If I were to give a metaphor for my philosophy of how I personally view equality (“my truth”, if you will), it would be that of a table, spread with food and drink. Seated at my table are people from all walks of life; multiple ethnicities and cultures, orientations and philosophies, coming together to enjoy a great meal and pleasant company. Most likely, I’d be doing the cooking while the banter was going on.
Fifteen years ago, I wasn’t like this at all. Having been raised in a conservative household, my worldview at the time was that of a homeschooled Reformed Baptist fundamentalist, utterly convinced that anyone who did not adhere to the Bible as the infallible, unchallenged Word of God was heading straight to the fires of hell the very moment they closed their eyes in death, no matter how much good they did or how nice they may have been to people.
For me to have completely rejected this myopic, ethnocentric, certainistic view of humanity at all was a miracle, and was the greatest struggle of my life. To see all human beings as equals regardless of the color of their skin, who they sleep with, or what gender they choose to identify themselves was a process that involved ripping away a lifetime of ingrained ideological norms and years of intense cognitive dissonance. To love people for who they are is not a hot topic by which I “build my brand”; it is a very personal, organic undertaking.
Within the last several months, the cause of the transgender community has been one of the most emotionally charged topics of debate, on nearly every platform of media, starting with Caleb Hannan’s Grantland piece that is believed to have involuntarily outed Dr. Essay Anne Vanderbilt, and ending most recently with Piers Morgan’s run-ins with Janet Mock, former People magazine web editor and author of Redefining Realness: My Path to Womanhood, Identity, Love & So Much More. In both of these cases, Hannan and Morgan, who has defined himself as a strong ally of the trans community, were called out to be villains of white cis-hetero “privilege”, willfully tone-deaf and ignorant of just how badly they handled the sensitivities of the people they interacted with.
So let me make sure I get this correct: in the space of roughly six weeks, a country of 315 million people are supposed to immediately hit the internet; do extensive, independent, near college-level research on the differences between sex and gender (terms that have been misused for decades) and able to quickly identify when a trans person is being misgendered or dead-named, terms most people are still unfamiliar with. Further, these people are to become instantly aware of who may be trans in their communities and become fierce advocates and warriors for these people on command, lips loaded with exactly the right words and phraseology under penalty of shaming and even bullying for daring to ask people who know more than they, because “you should have known this stuff already.”
If this is so, this is the most unrealistic and inefficient way to bring the common person to your cause.
As with any area of social justice, the stakes are extremely high. Saeed Jones was absolutely right when he denounced this country’s lateness in how we in this country perceive trans people, and how important it is that perceptions change quickly. But let’s consider the reality of the nation we reside: It took this country over two centuries to elect a man President who up until a hundred and fifty years ago would have been the property of some white slaveowner. In the near forty years since Harvey Milk’s life was taken, we have just started to reach the place where we embrace people we know are gay and lesbian as our neighbors, friends, family, and mentors. It took this country almost twenty years to repeal Don’t Ask, Don’t Tell, and the federal government announced just last week that marriage equality was going to be recognized across the land. We still have no high-speed rail in this country, and we don’t fix roads and bridges in America until they crumble and fall into rivers with people still on them. Our nation embraces tardiness like no other.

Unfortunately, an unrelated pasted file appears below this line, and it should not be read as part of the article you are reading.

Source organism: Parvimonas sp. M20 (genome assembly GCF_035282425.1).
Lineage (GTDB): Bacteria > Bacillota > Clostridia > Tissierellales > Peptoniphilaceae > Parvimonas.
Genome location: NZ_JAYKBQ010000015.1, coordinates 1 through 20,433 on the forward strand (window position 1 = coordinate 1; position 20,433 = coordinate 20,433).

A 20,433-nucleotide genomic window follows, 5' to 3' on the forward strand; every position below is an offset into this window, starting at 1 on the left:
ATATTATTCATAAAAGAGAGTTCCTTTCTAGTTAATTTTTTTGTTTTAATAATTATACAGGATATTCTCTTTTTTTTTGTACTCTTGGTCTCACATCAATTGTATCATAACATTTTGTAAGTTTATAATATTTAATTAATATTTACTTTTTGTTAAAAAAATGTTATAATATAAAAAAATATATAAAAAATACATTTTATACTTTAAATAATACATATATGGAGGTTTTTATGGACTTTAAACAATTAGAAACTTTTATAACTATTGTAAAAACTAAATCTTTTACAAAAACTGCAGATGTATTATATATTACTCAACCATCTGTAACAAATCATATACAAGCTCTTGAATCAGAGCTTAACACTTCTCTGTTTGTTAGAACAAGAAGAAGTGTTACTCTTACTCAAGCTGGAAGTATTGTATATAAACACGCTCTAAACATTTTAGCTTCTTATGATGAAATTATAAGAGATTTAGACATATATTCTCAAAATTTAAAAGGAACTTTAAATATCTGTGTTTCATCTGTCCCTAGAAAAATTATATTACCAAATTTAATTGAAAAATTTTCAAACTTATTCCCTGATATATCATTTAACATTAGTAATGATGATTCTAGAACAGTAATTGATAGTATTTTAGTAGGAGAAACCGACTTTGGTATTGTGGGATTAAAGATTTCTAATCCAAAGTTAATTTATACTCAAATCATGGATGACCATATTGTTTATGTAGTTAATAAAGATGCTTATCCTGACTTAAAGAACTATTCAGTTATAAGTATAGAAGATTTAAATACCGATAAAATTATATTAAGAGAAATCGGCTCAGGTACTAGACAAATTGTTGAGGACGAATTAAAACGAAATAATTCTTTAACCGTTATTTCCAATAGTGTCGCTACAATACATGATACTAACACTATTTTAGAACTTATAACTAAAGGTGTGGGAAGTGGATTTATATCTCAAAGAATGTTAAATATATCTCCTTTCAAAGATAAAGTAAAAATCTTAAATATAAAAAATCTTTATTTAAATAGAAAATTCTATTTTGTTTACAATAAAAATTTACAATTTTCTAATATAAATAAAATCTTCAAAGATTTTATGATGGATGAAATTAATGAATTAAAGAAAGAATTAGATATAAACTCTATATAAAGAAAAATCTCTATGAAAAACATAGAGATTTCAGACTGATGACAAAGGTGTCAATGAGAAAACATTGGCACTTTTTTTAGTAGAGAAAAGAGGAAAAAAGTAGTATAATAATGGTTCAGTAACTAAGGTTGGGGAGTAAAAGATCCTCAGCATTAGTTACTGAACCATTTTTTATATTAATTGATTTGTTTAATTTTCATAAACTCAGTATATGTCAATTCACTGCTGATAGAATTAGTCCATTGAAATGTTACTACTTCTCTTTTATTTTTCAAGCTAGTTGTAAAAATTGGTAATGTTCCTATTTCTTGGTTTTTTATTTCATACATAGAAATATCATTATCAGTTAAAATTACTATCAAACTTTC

Furthermore, let’s be real. The most basic, cursory knowledge of the trans community most people have come from Jerry Springer and Maury Povich, who for the better part of two decades have been wellsprings for the stereotype that trans people are salacious, underhanded and deceptive, hell-bent on tricking unsuspecting men into their beds. An argument could be made that these shows create much of the transphobia we see in this country, but instead of going after these two, we opt to conveniently ignore them, probably because…well, who doesn’t love those “You’re Not the Father” episodes?
In other words, there is a LOT of work to do.
It is neither excuse-making nor the shirking of moral duty to admit that the work of eliminating transphobia in this nation is going to be a long, arduous task. There are indeed many lives that hang in the balance, and always will. But ripping the people we wish to join our movement for not having the same level of knowledge we possess is neither productive or wise. As Oliver Willis wrote in his Daily Banter piece, “People wise up when they’re better informed and given knowledge with an open hand versus a closed fist.” I would put it this way: There is nothing noble about having a cause that no one wants to be a part of because the ones who lead it drive people away.